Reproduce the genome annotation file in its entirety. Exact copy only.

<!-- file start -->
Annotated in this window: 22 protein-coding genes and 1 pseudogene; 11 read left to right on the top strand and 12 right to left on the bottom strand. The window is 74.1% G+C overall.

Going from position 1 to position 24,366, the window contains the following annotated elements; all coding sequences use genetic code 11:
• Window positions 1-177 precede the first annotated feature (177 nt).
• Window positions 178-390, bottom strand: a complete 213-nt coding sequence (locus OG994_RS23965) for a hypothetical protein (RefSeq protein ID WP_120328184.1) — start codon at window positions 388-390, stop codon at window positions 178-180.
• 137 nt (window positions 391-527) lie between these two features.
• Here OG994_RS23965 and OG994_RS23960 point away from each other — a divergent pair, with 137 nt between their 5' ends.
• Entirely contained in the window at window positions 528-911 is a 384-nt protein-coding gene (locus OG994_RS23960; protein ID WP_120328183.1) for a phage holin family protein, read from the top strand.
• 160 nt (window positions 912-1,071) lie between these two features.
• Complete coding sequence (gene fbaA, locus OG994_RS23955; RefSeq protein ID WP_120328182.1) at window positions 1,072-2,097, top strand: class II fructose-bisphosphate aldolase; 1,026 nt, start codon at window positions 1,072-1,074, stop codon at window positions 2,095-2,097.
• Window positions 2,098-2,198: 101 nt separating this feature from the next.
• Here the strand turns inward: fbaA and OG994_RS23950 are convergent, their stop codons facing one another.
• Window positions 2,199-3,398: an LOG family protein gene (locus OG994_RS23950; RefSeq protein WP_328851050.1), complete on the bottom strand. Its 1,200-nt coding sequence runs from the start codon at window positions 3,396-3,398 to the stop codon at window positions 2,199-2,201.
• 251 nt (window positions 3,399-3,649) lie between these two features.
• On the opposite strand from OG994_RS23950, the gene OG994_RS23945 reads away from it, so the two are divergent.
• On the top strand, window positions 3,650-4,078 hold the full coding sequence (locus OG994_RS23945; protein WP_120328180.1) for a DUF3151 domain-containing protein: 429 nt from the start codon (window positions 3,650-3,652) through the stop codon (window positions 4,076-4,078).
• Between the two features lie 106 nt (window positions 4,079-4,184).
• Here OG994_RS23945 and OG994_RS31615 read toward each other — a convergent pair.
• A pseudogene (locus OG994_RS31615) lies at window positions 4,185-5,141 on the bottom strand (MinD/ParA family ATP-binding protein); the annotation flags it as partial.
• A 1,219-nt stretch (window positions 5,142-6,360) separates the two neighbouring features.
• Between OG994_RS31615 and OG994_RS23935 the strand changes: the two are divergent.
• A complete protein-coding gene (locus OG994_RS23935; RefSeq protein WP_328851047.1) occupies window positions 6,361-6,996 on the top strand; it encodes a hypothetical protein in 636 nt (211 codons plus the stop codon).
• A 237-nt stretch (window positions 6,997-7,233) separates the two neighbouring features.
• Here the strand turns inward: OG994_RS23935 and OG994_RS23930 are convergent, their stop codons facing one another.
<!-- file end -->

Annotated in this window: 22 protein-coding genes and 1 pseudogene; 11 read left to right on the top strand and 12 right to left on the bottom strand. The window is 74.1% G+C overall.

Going from position 1 to position 24,366, the window contains the following annotated elements; all coding sequences use genetic code 11:
• Window positions 1-177 precede the first annotated feature (177 nt).
• Window positions 178-390, bottom strand: a complete 213-nt coding sequence (locus OG994_RS23965) for a hypothetical protein (RefSeq protein ID WP_120328184.1) — start codon at window positions 388-390, stop codon at window positions 178-180.
• 137 nt (window positions 391-527) lie between these two features.
• Here OG994_RS23965 and OG994_RS23960 point away from each other — a divergent pair, with 137 nt between their 5' ends.
• Entirely contained in the window at window positions 528-911 is a 384-nt protein-coding gene (locus OG994_RS23960; protein ID WP_120328183.1) for a phage holin family protein, read from the top strand.
• 160 nt (window positions 912-1,071) lie between these two features.
• Complete coding sequence (gene fbaA, locus OG994_RS23955; RefSeq protein ID WP_120328182.1) at window positions 1,072-2,097, top strand: class II fructose-bisphosphate aldolase; 1,026 nt, start codon at window positions 1,072-1,074, stop codon at window positions 2,095-2,097.
• Window positions 2,098-2,198: 101 nt separating this feature from the next.
• Here the strand turns inward: fbaA and OG994_RS23950 are convergent, their stop codons facing one another.
• Window positions 2,199-3,398: an LOG family protein gene (locus OG994_RS23950; RefSeq protein WP_328851050.1), complete on the bottom strand. Its 1,200-nt coding sequence runs from the start codon at window positions 3,396-3,398 to the stop codon at window positions 2,199-2,201.
• 251 nt (window positions 3,399-3,649) lie between these two features.
• On the opposite strand from OG994_RS23950, the gene OG994_RS23945 reads away from it, so the two are divergent.
• On the top strand, window positions 3,650-4,078 hold the full coding sequence (locus OG994_RS23945; protein WP_120328180.1) for a DUF3151 domain-containing protein: 429 nt from the start codon (window positions 3,650-3,652) through the stop codon (window positions 4,076-4,078).
• Between the two features lie 106 nt (window positions 4,079-4,184).
• Here OG994_RS23945 and OG994_RS31615 read toward each other — a convergent pair.
• A pseudogene (locus OG994_RS31615) lies at window positions 4,185-5,141 on the bottom strand (MinD/ParA family ATP-binding protein); the annotation flags it as partial.
• A 1,219-nt stretch (window positions 5,142-6,360) separates the two neighbouring features.
• Between OG994_RS31615 and OG994_RS23935 the strand changes: the two are divergent.
• A complete protein-coding gene (locus OG994_RS23935; RefSeq protein WP_328851047.1) occupies window positions 6,361-6,996 on the top strand; it encodes a hypothetical protein in 636 nt (211 codons plus the stop codon).
• A 237-nt stretch (window positions 6,997-7,233) separates the two neighbouring features.
• Here the strand turns inward: OG994_RS23935 and OG994_RS23930 are convergent, their stop codons facing one another.